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      Chronic Interferon-Alpha Administration Disrupts Sleep Continuity and Depth in Patients with Hepatitis C: Association with Fatigue, Motor Slowing, and Increased Evening Cortisol

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      Biological Psychiatry

      Elsevier BV

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          Abstract

          Consequences of chronic exposure to cytokines of the innate immune system on sleep in humans and the association of cytokine-induced sleep alterations with behavior, motor performance, and cortisol secretion are unknown. Thirty-one patients with hepatitis C without pre-existing sleep disorders underwent nighttime polysomnography, daytime multiple sleep latency testing, behavioral assessments, neuropsychological testing, and serial blood sampling at baseline and after ∼12 weeks of either treatment with the innate immune cytokine interferon (IFN)-alpha (n = 19) or no treatment (n = 12). Fatigue and sleepiness were assessed using the Multidimensional Fatigue Inventory and Epworth Sleepiness Scale. Interferon-alpha administration led to significant increases in wake after sleep onset and significant decreases in stage 3/4 sleep and sleep efficiency. Rapid eye movement latency and stage 2 sleep were significantly increased during IFN-alpha treatment. Decreases in stage 3/4 sleep and increases in rapid eye movement latency were associated with increases in fatigue, whereas decreases in sleep efficiency were associated with reduced motor speed. Increased wake after sleep onset was associated with increased evening plasma cortisol. Despite IFN-alpha-induced increases in fatigue, daytime sleepiness did not increase. In fact, IFN-alpha-treated patients exhibited decreased propensity to fall asleep during daytime nap opportunities. Chronic exposure to an innate immune cytokine reduced sleep continuity and depth and induced a sleep pattern consistent with insomnia and hyperarousal. These data suggest that innate immune cytokines may provide a mechanistic link between disorders associated with chronic inflammation, including medical and/or psychiatric illnesses and insomnia, which, in turn, is associated with fatigue, motor slowing, and altered cortisol. Copyright © 2010 Society of Biological Psychiatry. Published by Elsevier Inc. All rights reserved.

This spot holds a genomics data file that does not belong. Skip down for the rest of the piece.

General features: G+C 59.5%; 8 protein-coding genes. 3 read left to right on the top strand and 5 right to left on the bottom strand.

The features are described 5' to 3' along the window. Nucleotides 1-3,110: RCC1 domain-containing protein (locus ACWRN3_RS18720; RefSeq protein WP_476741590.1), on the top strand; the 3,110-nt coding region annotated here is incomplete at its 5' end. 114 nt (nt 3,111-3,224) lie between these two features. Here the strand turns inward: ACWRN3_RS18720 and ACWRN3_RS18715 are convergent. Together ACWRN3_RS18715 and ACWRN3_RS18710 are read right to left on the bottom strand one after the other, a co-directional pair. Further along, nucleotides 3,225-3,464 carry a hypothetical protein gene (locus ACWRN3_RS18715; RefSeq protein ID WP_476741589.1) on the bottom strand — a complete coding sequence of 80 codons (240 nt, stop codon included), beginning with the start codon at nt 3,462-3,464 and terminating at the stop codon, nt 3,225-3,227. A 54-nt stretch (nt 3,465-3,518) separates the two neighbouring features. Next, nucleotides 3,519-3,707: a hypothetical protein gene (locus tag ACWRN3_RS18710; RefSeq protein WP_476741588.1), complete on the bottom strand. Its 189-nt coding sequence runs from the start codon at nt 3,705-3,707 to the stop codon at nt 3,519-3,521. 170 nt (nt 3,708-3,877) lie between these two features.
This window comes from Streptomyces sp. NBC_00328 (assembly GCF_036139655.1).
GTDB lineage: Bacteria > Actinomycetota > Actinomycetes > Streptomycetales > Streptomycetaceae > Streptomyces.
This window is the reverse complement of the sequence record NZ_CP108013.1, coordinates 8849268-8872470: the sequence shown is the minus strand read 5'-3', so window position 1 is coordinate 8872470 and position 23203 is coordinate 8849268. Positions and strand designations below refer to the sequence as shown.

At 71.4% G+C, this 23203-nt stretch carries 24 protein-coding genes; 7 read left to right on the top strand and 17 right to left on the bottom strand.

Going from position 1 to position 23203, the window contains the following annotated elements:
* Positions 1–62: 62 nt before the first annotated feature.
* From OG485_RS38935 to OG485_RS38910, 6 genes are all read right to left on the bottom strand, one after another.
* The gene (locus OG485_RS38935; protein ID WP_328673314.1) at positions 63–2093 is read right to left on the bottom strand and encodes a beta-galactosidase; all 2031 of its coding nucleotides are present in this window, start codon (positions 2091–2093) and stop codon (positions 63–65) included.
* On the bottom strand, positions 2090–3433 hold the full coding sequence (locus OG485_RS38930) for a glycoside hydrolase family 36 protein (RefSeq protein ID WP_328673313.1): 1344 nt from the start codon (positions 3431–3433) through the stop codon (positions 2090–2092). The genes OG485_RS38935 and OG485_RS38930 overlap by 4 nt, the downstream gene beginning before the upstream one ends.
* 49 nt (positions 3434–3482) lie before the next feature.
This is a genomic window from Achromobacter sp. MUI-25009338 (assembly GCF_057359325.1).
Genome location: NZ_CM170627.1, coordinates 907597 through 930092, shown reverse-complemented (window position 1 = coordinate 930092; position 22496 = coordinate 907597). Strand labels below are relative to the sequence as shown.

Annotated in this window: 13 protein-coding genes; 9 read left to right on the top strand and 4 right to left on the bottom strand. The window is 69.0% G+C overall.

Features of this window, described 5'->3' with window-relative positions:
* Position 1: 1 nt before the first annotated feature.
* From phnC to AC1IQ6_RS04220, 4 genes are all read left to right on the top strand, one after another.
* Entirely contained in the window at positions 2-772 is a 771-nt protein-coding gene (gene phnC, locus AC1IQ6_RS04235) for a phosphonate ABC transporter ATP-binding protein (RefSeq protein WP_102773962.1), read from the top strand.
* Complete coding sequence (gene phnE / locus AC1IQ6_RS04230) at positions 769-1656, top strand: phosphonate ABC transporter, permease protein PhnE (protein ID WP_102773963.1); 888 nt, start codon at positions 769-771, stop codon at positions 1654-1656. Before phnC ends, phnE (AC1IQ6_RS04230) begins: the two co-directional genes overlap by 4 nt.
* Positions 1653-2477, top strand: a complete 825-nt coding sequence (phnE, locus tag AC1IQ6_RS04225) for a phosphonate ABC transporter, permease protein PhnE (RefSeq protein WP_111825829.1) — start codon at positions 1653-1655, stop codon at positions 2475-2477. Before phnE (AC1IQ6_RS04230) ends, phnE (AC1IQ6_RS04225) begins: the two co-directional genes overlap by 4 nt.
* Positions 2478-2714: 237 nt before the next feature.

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          Author and article information

          Journal
          Biological Psychiatry
          Biological Psychiatry
          Elsevier BV
          00063223
          November 2010
          November 2010
          : 68
          : 10
          : 942-949
          Article
          10.1016/j.biopsych.2010.04.019
          2937202
          20537611
          © 2010

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